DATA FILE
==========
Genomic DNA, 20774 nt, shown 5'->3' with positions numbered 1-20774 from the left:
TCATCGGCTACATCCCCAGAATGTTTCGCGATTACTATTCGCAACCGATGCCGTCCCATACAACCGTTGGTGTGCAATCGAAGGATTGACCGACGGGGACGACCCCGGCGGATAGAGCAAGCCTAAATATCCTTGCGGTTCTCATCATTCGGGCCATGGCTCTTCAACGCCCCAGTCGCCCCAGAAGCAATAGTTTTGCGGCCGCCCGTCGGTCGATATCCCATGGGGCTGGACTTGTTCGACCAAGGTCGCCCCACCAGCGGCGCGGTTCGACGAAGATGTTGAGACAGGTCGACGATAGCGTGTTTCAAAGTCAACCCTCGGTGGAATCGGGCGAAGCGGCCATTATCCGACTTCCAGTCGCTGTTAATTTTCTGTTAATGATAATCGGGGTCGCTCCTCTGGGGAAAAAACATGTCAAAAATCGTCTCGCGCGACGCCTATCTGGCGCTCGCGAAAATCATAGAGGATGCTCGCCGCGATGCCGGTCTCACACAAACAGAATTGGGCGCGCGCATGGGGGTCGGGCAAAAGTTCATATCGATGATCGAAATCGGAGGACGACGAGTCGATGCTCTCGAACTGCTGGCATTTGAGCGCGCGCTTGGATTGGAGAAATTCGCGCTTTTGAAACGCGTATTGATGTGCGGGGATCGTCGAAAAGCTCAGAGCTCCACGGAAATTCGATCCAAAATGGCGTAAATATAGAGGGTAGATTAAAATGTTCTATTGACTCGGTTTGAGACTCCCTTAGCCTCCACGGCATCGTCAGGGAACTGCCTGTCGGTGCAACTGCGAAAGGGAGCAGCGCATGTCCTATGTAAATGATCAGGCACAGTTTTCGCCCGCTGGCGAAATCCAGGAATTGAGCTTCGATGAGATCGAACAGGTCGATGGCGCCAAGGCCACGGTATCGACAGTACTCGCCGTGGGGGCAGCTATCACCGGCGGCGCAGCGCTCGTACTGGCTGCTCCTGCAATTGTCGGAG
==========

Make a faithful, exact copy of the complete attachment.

Genomic DNA, 20774 nt, shown 5'->3' with positions numbered 1-20774 from the left:
TCATCGGCTACATCCCCAGAATGTTTCGCGATTACTATTCGCAACCGATGCCGTCCCATACAACCGTTGGTGTGCAATCGAAGGATTGACCGACGGGGACGACCCCGGCGGATAGAGCAAGCCTAAATATCCTTGCGGTTCTCATCATTCGGGCCATGGCTCTTCAACGCCCCAGTCGCCCCAGAAGCAATAGTTTTGCGGCCGCCCGTCGGTCGATATCCCATGGGGCTGGACTTGTTCGACCAAGGTCGCCCCACCAGCGGCGCGGTTCGACGAAGATGTTGAGACAGGTCGACGATAGCGTGTTTCAAAGTCAACCCTCGGTGGAATCGGGCGAAGCGGCCATTATCCGACTTCCAGTCGCTGTTAATTTTCTGTTAATGATAATCGGGGTCGCTCCTCTGGGGAAAAAACATGTCAAAAATCGTCTCGCGCGACGCCTATCTGGCGCTCGCGAAAATCATAGAGGATGCTCGCCGCGATGCCGGTCTCACACAAACAGAATTGGGCGCGCGCATGGGGGTCGGGCAAAAGTTCATATCGATGATCGAAATCGGAGGACGACGAGTCGATGCTCTCGAACTGCTGGCATTTGAGCGCGCGCTTGGATTGGAGAAATTCGCGCTTTTGAAACGCGTATTGATGTGCGGGGATCGTCGAAAAGCTCAGAGCTCCACGGAAATTCGATCCAAAATGGCGTAAATATAGAGGGTAGATTAAAATGTTCTATTGACTCGGTTTGAGACTCCCTTAGCCTCCACGGCATCGTCAGGGAACTGCCTGTCGGTGCAACTGCGAAAGGGAGCAGCGCATGTCCTATGTAAATGATCAGGCACAGTTTTCGCCCGCTGGCGAAATCCAGGAATTGAGCTTCGATGAGATCGAACAGGTCGATGGCGCCAAGGCCACGGTATCGACAGTACTCGCCGTGGGGGCAGCTATCACCGGCGGCGCAGCGCTCGTACTGGCTGCTCCTGCAATTGTCGGAG